Today is World Rabies Day, a global health observance started in 2007 to raise awareness about rabies prevention and control efforts worldwide. The US Centers for Disease Control and Prevention (CDC) says that while the number of rabies-related human deaths in the US has declined considerably over the last century—with only 1 to 3 reported per year, and a total of 23 reported cases in the last decade—it’s a much bigger problem in the rest of the world.
BluePearl, which operates 90 specialty and emergency pet hospitals in 21 states, recently announced an “alarming” 70% increase in the number of canine parvovirus cases presenting in their emergency rooms during the pandemic compared to the same time periods in the past five years.
This week: A new veterinary school is coming in the fall, a new Purdue scholarship promotes DE&I, and the top obesity-related pet insurance claims.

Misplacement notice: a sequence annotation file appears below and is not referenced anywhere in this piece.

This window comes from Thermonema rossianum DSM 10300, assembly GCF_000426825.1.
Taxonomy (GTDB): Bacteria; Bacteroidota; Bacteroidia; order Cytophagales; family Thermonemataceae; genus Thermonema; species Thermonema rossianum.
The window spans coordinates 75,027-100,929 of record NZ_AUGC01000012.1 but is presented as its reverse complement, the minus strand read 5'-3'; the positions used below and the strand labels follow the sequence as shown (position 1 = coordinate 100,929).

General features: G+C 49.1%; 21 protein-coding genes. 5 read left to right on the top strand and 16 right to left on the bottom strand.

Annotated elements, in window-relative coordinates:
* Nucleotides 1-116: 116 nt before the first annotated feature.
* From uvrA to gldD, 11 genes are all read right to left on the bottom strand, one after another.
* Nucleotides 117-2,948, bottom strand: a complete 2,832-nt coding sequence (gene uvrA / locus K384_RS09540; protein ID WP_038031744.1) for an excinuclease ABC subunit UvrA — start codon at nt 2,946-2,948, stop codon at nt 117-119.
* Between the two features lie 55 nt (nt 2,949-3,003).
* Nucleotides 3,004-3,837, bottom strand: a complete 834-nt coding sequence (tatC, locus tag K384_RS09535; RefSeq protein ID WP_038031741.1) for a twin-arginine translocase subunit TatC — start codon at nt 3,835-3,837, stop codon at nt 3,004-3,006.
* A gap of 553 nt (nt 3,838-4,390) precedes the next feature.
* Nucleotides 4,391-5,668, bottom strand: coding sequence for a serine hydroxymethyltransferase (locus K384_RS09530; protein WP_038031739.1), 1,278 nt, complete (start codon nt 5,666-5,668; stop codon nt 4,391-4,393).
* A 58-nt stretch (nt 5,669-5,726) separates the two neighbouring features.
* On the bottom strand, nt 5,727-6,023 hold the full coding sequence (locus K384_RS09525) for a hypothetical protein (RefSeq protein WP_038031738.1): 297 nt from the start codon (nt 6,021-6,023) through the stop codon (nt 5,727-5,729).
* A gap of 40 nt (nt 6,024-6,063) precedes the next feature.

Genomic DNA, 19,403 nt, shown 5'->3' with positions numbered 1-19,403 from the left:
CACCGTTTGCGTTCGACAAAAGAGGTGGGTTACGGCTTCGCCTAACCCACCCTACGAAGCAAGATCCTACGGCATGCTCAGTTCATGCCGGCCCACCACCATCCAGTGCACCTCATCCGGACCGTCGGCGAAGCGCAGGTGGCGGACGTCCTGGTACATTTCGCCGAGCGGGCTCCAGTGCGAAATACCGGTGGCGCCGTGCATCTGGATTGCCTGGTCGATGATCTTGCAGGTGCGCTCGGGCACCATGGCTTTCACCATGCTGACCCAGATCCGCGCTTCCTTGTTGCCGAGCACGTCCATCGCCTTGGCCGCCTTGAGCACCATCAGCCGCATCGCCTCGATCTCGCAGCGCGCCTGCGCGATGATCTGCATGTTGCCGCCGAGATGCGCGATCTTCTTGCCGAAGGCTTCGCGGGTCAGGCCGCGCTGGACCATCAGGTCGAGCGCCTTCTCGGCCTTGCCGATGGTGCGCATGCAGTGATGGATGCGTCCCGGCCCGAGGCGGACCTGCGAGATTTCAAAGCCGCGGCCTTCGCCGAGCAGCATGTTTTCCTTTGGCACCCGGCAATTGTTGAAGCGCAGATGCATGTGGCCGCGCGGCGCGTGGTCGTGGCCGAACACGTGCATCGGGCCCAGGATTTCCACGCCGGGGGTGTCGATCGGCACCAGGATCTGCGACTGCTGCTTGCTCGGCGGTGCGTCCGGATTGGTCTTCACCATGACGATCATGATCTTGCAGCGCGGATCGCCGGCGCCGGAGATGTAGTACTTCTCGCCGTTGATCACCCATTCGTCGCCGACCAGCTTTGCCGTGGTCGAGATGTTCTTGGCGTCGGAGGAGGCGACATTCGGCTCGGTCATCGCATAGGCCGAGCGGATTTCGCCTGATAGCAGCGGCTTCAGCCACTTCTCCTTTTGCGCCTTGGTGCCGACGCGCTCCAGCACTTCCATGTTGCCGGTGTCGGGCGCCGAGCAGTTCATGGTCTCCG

You try to do the right thing. In this case, the right thing was an animal-rescue group saving dogs from a Korean meat market and shipping them to North America last October so they could be adopted out to forever homes. Only one of the dogs turned out to be something of a forever home himself: He was likely acting as host to the Asia-1 strain of canine distemper virus (CDV), which had not previously been reported in North America.
For J. Scott Weese, DVM, DVSc, DACVIM, social distancing equals social responsibility. Inside the hospital and out.
No two dogs are alike, and their veterinary care should be as individualized as they are. To help veterinary practitioners tailor the care they provide each patient and efficiently guide preventive healthcare strategies based on each canine patient’s unique needs, AAHA has released the 2019 AAHA Canine Life Stage Guidelines .
In most places, the COVID vaccine rollout is confused at best. Vet med professionals share their vaccination frustrations and successes.
With mask restrictions now lifted in most US states and most states scheduled to be fully open with a few restrictions by July 4, many veterinary professionals are wondering what’s on the horizon as far as safety protocols.
As states begin to authorize veterinarians to administer COVID vaccinations (should the need arise), some might ask, “What’s in it for me?” Potentially, a vaccination.
As more Americans are getting their COVID vaccinations, many veterinary practices are working to figure out their vaccination policy.